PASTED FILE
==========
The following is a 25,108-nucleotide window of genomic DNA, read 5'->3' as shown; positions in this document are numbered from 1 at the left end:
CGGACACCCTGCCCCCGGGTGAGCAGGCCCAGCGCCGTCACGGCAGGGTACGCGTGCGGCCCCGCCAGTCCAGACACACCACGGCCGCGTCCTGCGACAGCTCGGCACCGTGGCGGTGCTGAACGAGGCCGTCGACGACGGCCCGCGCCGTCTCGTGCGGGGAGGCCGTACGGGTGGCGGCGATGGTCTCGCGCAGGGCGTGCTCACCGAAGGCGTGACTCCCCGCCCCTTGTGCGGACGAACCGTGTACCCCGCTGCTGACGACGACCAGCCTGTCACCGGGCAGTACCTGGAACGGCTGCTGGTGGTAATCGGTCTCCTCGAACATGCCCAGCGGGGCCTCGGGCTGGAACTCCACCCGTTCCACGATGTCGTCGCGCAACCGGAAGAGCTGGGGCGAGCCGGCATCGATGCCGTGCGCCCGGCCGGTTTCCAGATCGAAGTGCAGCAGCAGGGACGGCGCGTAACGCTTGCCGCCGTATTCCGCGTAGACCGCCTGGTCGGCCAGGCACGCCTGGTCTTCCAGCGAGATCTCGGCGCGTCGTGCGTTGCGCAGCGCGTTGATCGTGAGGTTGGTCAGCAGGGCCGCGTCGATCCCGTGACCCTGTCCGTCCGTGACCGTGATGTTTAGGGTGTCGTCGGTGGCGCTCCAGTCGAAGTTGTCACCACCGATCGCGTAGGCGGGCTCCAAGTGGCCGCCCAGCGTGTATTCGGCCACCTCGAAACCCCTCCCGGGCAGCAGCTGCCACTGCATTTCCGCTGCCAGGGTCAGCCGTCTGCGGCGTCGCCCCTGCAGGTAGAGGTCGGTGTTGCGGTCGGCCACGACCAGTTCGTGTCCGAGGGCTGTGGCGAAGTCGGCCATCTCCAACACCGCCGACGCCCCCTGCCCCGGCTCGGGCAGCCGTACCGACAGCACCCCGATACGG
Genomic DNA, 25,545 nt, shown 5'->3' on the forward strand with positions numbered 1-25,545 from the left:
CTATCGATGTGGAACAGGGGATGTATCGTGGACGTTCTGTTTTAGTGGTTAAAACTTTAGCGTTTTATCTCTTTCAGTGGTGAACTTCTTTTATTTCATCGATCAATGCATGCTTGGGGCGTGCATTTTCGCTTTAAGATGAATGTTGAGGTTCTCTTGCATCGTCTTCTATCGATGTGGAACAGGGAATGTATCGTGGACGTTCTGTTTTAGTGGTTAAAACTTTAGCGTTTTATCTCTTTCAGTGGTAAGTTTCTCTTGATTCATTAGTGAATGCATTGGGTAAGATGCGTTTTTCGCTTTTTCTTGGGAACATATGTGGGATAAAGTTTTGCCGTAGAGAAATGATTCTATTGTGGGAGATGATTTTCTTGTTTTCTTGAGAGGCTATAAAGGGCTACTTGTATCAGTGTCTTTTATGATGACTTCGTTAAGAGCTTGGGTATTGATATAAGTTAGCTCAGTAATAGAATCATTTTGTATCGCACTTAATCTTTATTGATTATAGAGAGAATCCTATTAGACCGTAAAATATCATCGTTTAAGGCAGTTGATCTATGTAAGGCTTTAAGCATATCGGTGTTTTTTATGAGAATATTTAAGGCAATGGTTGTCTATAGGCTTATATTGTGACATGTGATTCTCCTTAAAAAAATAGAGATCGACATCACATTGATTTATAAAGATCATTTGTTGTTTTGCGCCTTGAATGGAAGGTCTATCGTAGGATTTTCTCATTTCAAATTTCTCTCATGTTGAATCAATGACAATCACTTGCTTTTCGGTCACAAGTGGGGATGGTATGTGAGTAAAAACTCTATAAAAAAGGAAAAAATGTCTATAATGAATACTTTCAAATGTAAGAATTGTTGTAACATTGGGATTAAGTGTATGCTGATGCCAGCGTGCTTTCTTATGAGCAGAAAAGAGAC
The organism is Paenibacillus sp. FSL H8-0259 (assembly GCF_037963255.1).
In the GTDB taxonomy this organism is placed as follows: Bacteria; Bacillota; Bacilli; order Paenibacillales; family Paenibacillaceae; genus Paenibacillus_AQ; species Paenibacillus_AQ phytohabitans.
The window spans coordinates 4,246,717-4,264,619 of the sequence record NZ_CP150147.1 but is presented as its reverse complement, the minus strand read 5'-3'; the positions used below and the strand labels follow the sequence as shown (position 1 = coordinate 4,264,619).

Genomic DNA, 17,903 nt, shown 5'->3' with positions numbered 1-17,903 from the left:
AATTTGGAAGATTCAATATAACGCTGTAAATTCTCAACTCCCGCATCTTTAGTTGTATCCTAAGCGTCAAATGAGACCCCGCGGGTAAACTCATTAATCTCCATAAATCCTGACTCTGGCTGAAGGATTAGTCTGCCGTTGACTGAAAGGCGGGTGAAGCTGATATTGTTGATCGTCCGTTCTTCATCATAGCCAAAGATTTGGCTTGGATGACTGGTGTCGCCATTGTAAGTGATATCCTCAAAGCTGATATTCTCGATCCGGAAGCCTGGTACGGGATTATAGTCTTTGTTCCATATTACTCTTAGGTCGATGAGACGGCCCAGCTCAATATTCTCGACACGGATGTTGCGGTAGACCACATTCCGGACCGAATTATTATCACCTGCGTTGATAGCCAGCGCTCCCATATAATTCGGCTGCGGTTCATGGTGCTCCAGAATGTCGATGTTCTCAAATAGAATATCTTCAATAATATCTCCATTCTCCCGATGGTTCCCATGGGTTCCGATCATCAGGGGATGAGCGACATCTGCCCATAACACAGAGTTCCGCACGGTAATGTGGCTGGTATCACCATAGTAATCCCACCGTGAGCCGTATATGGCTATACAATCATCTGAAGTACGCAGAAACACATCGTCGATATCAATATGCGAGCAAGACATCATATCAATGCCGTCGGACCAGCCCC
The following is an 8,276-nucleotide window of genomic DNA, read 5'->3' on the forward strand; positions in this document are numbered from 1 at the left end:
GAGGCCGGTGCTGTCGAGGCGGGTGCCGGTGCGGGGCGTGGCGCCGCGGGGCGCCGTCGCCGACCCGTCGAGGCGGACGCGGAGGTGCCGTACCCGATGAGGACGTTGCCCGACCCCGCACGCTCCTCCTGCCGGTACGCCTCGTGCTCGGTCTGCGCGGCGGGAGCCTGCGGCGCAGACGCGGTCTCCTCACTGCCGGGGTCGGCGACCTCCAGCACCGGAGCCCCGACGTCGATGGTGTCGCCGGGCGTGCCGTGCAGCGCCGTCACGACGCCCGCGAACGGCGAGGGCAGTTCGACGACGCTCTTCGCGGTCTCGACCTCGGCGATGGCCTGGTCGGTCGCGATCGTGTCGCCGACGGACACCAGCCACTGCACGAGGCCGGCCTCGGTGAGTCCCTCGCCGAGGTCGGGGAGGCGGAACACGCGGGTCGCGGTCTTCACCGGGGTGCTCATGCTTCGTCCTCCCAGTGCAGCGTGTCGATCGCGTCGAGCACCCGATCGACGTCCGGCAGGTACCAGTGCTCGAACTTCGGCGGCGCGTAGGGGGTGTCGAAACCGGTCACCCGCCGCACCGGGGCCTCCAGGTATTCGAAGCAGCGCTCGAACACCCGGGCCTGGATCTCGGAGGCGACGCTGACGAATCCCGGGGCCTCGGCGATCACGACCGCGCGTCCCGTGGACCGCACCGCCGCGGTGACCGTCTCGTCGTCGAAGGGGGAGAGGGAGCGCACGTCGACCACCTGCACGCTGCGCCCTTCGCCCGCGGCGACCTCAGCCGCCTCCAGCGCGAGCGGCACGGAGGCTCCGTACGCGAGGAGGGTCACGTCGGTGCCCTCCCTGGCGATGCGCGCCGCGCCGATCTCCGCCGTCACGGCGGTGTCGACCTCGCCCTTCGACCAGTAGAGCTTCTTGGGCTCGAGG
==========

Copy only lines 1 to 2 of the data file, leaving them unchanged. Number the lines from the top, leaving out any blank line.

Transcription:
The following is a 25,108-nucleotide window of genomic DNA, read 5'->3' as shown; positions in this document are numbered from 1 at the left end:
CGGACACCCTGCCCCCGGGTGAGCAGGCCCAGCGCCGTCACGGCAGGGTACGCGTGCGGCCCCGCCAGTCCAGACACACCACGGCCGCGTCCTGCGACAGCTCGGCACCGTGGCGGTGCTGAACGAGGCCGTCGACGACGGCCCGCGCCGTCTCGTGCGGGGAGGCCGTACGGGTGGCGGCGATGGTCTCGCGCAGGGCGTGCTCACCGAAGGCGTGACTCCCCGCCCCTTGTGCGGACGAACCGTGTACCCCGCTGCTGACGACGACCAGCCTGTCACCGGGCAGTACCTGGAACGGCTGCTGGTGGTAATCGGTCTCCTCGAACATGCCCAGCGGGGCCTCGGGCTGGAACTCCACCCGTTCCACGATGTCGTCGCGCAACCGGAAGAGCTGGGGCGAGCCGGCATCGATGCCGTGCGCCCGGCCGGTTTCCAGATCGAAGTGCAGCAGCAGGGACGGCGCGTAACGCTTGCCGCCGTATTCCGCGTAGACCGCCTGGTCGGCCAGGCACGCCTGGTCTTCCAGCGAGATCTCGGCGCGTCGTGCGTTGCGCAGCGCGTTGATCGTGAGGTTGGTCAGCAGGGCCGCGTCGATCCCGTGACCCTGTCCGTCCGTGACCGTGATGTTTAGGGTGTCGTCGGTGGCGCTCCAGTCGAAGTTGTCACCACCGATCGCGTAGGCGGGCTCCAAGTGGCCGCCCAGCGTGTATTCGGCCACCTCGAAACCCCTCCCGGGCAGCAGCTGCCACTGCATTTCCGCTGCCAGGGTCAGCCGTCTGCGGCGTCGCCCCTGCAGGTAGAGGTCGGTGTTGCGGTCGGCCACGACCAGTTCGTGTCCGAGGGCTGTGGCGAAGTCGGCCATCTCCAACACCGCCGACGCCCCCTGCCCCGGCTCGGGCAGCCGTACCGACAGCACCCCGATACGG